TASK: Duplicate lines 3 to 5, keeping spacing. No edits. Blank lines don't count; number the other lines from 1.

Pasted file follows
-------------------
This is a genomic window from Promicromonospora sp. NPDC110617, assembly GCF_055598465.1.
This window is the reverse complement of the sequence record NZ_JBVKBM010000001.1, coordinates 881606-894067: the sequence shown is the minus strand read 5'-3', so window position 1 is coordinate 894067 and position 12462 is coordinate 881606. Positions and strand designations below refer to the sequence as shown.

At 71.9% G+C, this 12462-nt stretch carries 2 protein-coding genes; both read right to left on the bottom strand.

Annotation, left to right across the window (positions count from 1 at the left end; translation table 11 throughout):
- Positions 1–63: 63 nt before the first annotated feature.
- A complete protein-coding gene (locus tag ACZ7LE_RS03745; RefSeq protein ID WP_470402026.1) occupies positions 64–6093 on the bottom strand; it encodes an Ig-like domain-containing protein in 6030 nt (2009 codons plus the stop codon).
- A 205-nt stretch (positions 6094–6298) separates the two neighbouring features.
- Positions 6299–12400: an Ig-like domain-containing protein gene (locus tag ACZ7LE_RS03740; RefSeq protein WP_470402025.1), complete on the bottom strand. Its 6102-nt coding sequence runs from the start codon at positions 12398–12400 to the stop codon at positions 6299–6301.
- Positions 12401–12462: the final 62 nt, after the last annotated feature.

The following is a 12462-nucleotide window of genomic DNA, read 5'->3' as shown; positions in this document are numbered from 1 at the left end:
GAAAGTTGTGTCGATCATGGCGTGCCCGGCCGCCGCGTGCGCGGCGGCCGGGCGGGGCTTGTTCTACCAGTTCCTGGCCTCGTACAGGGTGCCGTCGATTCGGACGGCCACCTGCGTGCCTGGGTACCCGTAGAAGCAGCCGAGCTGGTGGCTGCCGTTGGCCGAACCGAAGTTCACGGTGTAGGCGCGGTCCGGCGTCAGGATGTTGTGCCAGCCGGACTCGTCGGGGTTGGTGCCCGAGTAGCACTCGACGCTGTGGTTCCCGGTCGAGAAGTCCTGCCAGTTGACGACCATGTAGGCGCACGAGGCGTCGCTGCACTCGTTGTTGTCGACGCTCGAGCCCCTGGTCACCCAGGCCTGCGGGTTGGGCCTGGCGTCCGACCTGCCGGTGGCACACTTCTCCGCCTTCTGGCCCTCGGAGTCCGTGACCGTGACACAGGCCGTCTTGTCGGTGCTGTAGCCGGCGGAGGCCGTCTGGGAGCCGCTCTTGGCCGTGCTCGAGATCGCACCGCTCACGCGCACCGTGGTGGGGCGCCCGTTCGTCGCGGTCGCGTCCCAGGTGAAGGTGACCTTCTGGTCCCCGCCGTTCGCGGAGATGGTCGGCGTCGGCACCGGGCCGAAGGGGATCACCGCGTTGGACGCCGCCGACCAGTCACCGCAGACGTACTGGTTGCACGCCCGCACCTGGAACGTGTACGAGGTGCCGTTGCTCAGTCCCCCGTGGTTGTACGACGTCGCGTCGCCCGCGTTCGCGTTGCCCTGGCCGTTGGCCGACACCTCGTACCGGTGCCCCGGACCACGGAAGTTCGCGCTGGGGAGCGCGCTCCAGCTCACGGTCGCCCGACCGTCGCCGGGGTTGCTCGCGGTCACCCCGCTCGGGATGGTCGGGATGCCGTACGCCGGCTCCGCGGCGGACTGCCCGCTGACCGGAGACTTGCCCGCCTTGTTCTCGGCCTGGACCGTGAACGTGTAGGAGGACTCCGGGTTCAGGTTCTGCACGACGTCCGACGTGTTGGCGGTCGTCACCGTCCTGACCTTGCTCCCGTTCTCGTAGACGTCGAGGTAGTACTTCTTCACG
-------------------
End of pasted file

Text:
At 71.9% G+C, this 12462-nt stretch carries 2 protein-coding genes; both read right to left on the bottom strand.

Annotation, left to right across the window (positions count from 1 at the left end; translation table 11 throughout):
- Positions 1–63: 63 nt before the first annotated feature.